Looking for a good book to share with a special child this summer now that school is “out”? Here’s a great book about the travels of a single use plastic bag which may quickly become a new favorite.
Titled Bag in the Wind (Candlewick Press, 44 pages), this book by Ted Kooser will help adult readers escape the daily grind and travel along with young listeners as the protagonist is buffeted by the winds of fate, interacting with a diverse cast of characters. The differing goals of each character will affect the destiny of the “hero.”
Writing a compelling saga about an inanimate object like a plastic bag may seem far-fetched. However, that is exactly what Kooser does with his book. This feat seems more plausible once you learn that Kooser is a past Poet Laurate and Pulitzer Prize winner. Along with illustrations by Barry Root, Kooser’s text will engage any youngster’s imagination.
Without noticing, readers and listeners alike will learn about waste, reuse, and recycling. Litter, poverty, and homelessness are also touched upon, as well as kindness and charity. Goal-setting plays a major role in a surprising plot twist. You really will care about this bag and want to see how the story ends.
At the end of the book, you’ll find two pages of facts and action items specific to the problems of single-use plastic bags. However, the story itself will generate conversations about all of the other issues. Like any good children’s book, it educates as it entertains and instills values as it provides an opportunity for shared quality time.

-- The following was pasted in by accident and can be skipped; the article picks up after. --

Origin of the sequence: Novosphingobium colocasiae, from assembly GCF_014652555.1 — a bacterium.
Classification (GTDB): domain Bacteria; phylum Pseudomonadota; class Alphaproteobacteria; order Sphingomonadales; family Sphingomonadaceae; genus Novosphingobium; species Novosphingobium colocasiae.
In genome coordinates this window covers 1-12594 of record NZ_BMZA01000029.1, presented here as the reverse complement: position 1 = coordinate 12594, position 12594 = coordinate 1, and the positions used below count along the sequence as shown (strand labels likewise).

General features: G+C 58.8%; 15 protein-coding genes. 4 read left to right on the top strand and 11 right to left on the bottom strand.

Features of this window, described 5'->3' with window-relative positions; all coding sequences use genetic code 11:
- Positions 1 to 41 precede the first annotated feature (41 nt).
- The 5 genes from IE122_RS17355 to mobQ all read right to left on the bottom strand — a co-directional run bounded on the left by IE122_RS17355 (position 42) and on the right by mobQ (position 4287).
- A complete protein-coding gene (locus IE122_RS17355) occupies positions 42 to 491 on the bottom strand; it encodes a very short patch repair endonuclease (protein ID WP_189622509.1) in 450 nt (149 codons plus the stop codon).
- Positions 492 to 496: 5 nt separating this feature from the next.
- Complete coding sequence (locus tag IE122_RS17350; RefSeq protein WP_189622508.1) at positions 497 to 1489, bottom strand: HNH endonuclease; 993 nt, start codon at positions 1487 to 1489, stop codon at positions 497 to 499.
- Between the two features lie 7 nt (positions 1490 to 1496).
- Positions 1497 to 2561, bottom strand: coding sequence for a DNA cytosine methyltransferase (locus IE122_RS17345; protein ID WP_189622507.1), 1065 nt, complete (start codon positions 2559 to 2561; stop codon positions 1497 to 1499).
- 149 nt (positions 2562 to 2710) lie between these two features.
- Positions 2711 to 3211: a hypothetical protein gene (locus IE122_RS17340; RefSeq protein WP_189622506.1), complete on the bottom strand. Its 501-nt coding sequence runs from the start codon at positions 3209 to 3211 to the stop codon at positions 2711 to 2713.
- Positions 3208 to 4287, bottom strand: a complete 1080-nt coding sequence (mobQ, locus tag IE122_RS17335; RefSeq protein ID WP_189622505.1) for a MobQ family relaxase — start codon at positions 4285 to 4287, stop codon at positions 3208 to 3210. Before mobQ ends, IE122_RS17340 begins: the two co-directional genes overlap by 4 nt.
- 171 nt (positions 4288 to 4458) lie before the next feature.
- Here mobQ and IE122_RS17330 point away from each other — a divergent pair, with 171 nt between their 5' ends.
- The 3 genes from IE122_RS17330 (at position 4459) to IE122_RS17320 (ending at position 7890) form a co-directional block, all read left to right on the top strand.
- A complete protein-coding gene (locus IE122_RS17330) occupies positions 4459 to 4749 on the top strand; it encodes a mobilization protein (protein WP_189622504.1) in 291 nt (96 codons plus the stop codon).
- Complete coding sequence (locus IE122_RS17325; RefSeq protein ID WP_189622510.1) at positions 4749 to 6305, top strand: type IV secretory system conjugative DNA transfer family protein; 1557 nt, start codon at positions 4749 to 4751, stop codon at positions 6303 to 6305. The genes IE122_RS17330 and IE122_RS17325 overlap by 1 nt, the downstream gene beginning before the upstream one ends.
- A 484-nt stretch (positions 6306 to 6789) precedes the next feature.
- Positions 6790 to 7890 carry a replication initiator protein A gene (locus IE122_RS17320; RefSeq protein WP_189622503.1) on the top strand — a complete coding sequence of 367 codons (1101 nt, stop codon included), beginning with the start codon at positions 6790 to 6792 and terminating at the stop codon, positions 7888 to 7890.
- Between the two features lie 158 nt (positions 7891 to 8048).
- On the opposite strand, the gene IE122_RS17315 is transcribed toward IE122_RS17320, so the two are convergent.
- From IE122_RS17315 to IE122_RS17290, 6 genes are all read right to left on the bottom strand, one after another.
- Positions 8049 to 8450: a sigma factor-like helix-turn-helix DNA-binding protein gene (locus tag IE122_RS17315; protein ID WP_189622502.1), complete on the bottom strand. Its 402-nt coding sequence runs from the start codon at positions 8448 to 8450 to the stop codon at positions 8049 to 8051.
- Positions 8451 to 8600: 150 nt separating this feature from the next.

Want to know more about Ted Kooser?
How old were you when you first became interested in environmental issues? Why?
I don’t know when I became interested, but it may have been in the 1960s when we young people were questioning everything about “the establishment.”
How has writing children’s books been different than writing poetry?
The simplest way to describe the difference is that a children’s story is narrative –– something happens over a period of time –– whereas nearly all lyric poetry describes something that happens at one moment. There is, of course, narrative poetry, but I’ve written very little of that.
What has been your favorite feedback or experience from writing children’s books?
I love to see my words illustrated by the kind of talented illustrators Candlewick chooses. I have always loved illustrated books and it’s a thrill to have some of my own.
What do you find most gratifying, personally, about the life you have lived?
I love it when I get “fan mail” from readers who have been pleased with something I’ve written, and I’m lucky in that I get one or two letters a week. And I always reply because I want those people to understand how important it is to me that I have reached them through my work.